However, the authority warns of the criminal penalties in continuing to sell insurance products beyond that date.
“We will not short-circuit our scrutiny but we do have a desire to help,’ says an FSA spokesman. “Incomplete information slows down an application the most. Anyone making a complete, straightforward application now should get approval before January 15.”
Earlier this month, the FSA began sending out ‘Scope of Permission’ (SOP) notices, effectively full authorisation to sell insurance products after the deadline.
Car supermarket group CarLand, which has six outlets, claims to be the first motor retailer to receive full permission, a month after receiving its interim Minded to Authorise (MTA) notice. Its application was submitted at the end of May 2004.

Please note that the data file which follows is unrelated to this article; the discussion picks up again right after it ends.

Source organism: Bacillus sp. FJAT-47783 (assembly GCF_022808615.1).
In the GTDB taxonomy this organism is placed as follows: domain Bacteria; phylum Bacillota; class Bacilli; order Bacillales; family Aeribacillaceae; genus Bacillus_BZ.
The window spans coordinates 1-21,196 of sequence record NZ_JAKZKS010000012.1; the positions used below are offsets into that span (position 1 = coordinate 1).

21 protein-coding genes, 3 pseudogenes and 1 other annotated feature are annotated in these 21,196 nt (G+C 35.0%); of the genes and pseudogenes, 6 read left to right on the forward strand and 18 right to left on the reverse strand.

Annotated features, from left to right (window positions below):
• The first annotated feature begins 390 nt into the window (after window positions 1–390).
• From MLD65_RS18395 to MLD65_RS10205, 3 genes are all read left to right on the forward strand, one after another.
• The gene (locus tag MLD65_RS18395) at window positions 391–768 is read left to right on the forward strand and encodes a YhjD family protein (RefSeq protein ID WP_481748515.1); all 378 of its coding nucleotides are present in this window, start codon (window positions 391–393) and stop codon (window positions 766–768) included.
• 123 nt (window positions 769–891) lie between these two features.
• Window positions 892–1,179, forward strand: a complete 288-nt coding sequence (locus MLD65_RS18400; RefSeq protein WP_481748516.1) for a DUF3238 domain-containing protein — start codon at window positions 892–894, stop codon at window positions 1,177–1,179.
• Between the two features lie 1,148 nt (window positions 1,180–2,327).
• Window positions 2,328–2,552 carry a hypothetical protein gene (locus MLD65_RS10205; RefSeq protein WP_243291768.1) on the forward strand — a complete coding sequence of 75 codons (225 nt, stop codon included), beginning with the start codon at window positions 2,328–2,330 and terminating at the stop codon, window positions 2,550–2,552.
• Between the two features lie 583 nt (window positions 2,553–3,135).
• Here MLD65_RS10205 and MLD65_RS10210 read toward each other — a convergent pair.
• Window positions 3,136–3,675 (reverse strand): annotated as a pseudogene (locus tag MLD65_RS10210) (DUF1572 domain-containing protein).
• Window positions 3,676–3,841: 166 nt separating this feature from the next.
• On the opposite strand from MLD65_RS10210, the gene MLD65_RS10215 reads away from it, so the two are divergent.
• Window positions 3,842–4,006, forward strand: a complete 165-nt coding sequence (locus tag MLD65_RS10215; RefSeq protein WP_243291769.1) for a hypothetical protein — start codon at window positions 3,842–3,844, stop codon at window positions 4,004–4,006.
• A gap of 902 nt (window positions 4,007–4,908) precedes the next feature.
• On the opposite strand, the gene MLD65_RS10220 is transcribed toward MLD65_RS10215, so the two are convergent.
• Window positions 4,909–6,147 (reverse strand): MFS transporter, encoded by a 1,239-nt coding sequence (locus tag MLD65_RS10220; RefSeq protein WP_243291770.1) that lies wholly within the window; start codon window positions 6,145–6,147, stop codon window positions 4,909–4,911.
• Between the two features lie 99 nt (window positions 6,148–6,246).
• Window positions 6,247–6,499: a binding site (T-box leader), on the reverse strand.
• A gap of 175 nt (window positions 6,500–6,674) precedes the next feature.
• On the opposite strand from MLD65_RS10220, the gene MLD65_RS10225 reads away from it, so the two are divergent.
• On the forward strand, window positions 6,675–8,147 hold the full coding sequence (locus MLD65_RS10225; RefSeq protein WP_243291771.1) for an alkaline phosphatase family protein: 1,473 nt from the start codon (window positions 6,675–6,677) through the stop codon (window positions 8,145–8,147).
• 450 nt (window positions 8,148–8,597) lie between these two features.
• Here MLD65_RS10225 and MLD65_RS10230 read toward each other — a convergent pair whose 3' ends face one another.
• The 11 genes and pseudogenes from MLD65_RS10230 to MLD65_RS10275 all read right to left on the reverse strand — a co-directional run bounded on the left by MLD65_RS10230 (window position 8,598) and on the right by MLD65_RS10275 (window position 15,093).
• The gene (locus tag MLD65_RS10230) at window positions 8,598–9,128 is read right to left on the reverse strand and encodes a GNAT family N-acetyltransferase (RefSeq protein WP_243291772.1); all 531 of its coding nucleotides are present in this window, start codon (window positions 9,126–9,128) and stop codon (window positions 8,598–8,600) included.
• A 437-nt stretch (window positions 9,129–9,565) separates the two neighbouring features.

In order to streamline compliance, CarLand launched an e-academy to train its 180 frontline staff, and formed its own compliance team to make sure each module is completed to FSA standards.
All its customer-facing and call centre staff will have completed training by mid-January.
CarLand’s authorisation came days before the Retail Motor Industry Federation and Inchcape were also granted FSA approval.
Inchcape is rolling out a training programme for more than 600 employees to ensure they are ready for January 15.
“Gaining FSA accreditation was a key part of our strategy for developing our retail business and we felt it was essential that every member of our sales team received full training,” says Spencer Lock, Inchcape Retail managing director.